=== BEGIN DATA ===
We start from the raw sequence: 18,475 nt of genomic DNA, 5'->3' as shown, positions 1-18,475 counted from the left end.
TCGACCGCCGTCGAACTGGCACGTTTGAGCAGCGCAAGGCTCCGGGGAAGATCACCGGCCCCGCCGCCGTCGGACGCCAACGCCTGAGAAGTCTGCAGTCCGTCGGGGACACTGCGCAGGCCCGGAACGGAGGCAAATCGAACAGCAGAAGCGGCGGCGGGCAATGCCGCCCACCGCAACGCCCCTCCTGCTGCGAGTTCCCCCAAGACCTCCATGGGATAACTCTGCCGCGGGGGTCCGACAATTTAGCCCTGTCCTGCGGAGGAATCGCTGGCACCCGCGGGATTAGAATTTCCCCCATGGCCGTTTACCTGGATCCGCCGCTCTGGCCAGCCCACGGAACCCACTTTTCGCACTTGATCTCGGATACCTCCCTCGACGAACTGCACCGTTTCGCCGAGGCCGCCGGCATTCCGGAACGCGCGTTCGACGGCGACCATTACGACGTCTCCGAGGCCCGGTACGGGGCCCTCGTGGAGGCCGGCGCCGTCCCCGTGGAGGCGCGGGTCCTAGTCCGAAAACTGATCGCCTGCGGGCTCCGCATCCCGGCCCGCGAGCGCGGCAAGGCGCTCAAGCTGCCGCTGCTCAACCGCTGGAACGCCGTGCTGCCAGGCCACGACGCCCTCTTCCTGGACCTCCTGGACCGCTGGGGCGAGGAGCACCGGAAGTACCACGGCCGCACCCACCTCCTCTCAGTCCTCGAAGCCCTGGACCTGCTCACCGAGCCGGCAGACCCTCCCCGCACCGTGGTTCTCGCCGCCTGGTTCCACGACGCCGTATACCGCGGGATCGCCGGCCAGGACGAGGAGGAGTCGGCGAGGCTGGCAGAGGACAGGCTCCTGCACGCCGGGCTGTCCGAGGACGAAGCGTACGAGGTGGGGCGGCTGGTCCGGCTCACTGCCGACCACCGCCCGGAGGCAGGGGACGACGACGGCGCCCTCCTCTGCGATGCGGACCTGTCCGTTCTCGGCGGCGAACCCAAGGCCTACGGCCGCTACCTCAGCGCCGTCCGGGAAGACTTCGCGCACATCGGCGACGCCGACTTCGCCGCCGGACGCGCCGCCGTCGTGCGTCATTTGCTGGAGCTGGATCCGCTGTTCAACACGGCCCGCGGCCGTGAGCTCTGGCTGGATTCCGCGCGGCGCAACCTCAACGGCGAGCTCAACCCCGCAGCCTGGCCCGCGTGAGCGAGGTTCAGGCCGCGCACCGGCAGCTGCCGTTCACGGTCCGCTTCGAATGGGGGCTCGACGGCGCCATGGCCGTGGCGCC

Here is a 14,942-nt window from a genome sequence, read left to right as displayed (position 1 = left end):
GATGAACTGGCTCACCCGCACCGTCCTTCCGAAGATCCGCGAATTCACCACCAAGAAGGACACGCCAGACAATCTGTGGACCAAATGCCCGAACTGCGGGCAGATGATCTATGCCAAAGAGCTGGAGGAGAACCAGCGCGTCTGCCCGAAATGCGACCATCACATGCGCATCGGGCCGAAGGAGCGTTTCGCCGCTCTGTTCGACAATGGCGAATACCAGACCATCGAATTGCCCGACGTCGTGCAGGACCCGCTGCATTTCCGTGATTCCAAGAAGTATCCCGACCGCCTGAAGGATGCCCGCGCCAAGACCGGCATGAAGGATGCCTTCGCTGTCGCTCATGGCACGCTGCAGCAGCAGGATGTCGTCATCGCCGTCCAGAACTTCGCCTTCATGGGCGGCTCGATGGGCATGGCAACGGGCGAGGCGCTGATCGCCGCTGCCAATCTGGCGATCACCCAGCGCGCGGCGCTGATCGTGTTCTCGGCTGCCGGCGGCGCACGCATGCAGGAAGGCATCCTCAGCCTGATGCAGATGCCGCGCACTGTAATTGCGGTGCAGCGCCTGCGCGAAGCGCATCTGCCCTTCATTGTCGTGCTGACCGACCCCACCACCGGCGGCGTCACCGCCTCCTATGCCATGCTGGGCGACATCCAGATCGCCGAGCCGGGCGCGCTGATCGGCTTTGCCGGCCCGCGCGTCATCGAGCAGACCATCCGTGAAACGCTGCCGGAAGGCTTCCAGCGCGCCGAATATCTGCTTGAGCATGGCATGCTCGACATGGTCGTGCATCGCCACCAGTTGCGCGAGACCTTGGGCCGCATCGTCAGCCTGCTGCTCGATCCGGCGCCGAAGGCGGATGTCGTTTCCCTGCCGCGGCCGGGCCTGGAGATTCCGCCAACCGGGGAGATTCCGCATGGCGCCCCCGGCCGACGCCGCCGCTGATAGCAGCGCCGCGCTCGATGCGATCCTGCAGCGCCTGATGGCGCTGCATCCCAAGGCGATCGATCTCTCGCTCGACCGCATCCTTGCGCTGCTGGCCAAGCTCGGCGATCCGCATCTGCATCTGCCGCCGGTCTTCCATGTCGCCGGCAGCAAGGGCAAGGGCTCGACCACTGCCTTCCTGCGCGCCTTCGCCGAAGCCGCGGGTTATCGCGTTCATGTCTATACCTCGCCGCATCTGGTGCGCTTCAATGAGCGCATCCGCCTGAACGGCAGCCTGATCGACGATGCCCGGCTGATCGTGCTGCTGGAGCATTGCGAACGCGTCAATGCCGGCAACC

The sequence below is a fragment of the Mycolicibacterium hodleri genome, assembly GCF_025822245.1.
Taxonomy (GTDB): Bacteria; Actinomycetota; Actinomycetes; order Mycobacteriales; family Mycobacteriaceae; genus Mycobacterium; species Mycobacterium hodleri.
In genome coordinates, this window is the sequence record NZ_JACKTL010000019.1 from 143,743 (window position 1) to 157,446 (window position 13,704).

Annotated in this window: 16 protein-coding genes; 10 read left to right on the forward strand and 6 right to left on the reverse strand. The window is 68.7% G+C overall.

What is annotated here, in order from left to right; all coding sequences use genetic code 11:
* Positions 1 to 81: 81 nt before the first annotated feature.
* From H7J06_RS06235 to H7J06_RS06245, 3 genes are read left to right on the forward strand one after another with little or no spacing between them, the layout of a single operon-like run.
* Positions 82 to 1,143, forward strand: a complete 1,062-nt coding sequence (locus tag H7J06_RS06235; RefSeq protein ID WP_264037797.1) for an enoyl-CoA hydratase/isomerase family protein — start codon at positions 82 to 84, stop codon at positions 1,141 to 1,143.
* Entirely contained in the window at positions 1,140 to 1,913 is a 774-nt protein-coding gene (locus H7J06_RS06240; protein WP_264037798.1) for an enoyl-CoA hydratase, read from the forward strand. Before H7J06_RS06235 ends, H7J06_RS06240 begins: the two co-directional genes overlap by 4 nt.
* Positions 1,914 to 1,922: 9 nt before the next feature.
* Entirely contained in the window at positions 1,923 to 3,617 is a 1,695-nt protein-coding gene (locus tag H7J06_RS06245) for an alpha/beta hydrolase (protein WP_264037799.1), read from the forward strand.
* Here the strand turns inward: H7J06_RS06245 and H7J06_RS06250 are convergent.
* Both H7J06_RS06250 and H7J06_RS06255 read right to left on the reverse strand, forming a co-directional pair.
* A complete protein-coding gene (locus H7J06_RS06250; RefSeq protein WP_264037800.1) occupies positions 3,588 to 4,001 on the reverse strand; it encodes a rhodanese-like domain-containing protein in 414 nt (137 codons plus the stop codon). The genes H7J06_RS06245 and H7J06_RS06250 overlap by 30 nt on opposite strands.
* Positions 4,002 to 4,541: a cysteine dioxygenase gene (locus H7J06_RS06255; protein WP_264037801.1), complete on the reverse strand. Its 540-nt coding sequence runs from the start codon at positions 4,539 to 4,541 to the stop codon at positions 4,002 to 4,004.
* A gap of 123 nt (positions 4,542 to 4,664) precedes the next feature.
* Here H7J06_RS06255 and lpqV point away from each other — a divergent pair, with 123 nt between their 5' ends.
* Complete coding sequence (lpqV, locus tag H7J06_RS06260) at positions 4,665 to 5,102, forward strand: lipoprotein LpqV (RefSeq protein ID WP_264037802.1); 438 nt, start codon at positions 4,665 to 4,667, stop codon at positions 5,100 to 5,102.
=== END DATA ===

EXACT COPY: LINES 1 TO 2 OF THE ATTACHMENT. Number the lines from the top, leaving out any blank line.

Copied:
We start from the raw sequence: 18,475 nt of genomic DNA, 5'->3' as shown, positions 1-18,475 counted from the left end.
TCGACCGCCGTCGAACTGGCACGTTTGAGCAGCGCAAGGCTCCGGGGAAGATCACCGGCCCCGCCGCCGTCGGACGCCAACGCCTGAGAAGTCTGCAGTCCGTCGGGGACACTGCGCAGGCCCGGAACGGAGGCAAATCGAACAGCAGAAGCGGCGGCGGGCAATGCCGCCCACCGCAACGCCCCTCCTGCTGCGAGTTCCCCCAAGACCTCCATGGGATAACTCTGCCGCGGGGGTCCGACAATTTAGCCCTGTCCTGCGGAGGAATCGCTGGCACCCGCGGGATTAGAATTTCCCCCATGGCCGTTTACCTGGATCCGCCGCTCTGGCCAGCCCACGGAACCCACTTTTCGCACTTGATCTCGGATACCTCCCTCGACGAACTGCACCGTTTCGCCGAGGCCGCCGGCATTCCGGAACGCGCGTTCGACGGCGACCATTACGACGTCTCCGAGGCCCGGTACGGGGCCCTCGTGGAGGCCGGCGCCGTCCCCGTGGAGGCGCGGGTCCTAGTCCGAAAACTGATCGCCTGCGGGCTCCGCATCCCGGCCCGCGAGCGCGGCAAGGCGCTCAAGCTGCCGCTGCTCAACCGCTGGAACGCCGTGCTGCCAGGCCACGACGCCCTCTTCCTGGACCTCCTGGACCGCTGGGGCGAGGAGCACCGGAAGTACCACGGCCGCACCCACCTCCTCTCAGTCCTCGAAGCCCTGGACCTGCTCACCGAGCCGGCAGACCCTCCCCGCACCGTGGTTCTCGCCGCCTGGTTCCACGACGCCGTATACCGCGGGATCGCCGGCCAGGACGAGGAGGAGTCGGCGAGGCTGGCAGAGGACAGGCTCCTGCACGCCGGGCTGTCCGAGGACGAAGCGTACGAGGTGGGGCGGCTGGTCCGGCTCACTGCCGACCACCGCCCGGAGGCAGGGGACGACGACGGCGCCCTCCTCTGCGATGCGGACCTGTCCGTTCTCGGCGGCGAACCCAAGGCCTACGGCCGCTACCTCAGCGCCGTCCGGGAAGACTTCGCGCACATCGGCGACGCCGACTTCGCCGCCGGACGCGCCGCCGTCGTGCGTCATTTGCTGGAGCTGGATCCGCTGTTCAACACGGCCCGCGGCCGTGAGCTCTGGCTGGATTCCGCGCGGCGCAACCTCAACGGCGAGCTCAACCCCGCAGCCTGGCCCGCGTGAGCGAGGTTCAGGCCGCGCACCGGCAGCTGCCGTTCACGGTCCGCTTCGAATGGGGGCTCGACGGCGCCATGGCCGTGGCGCC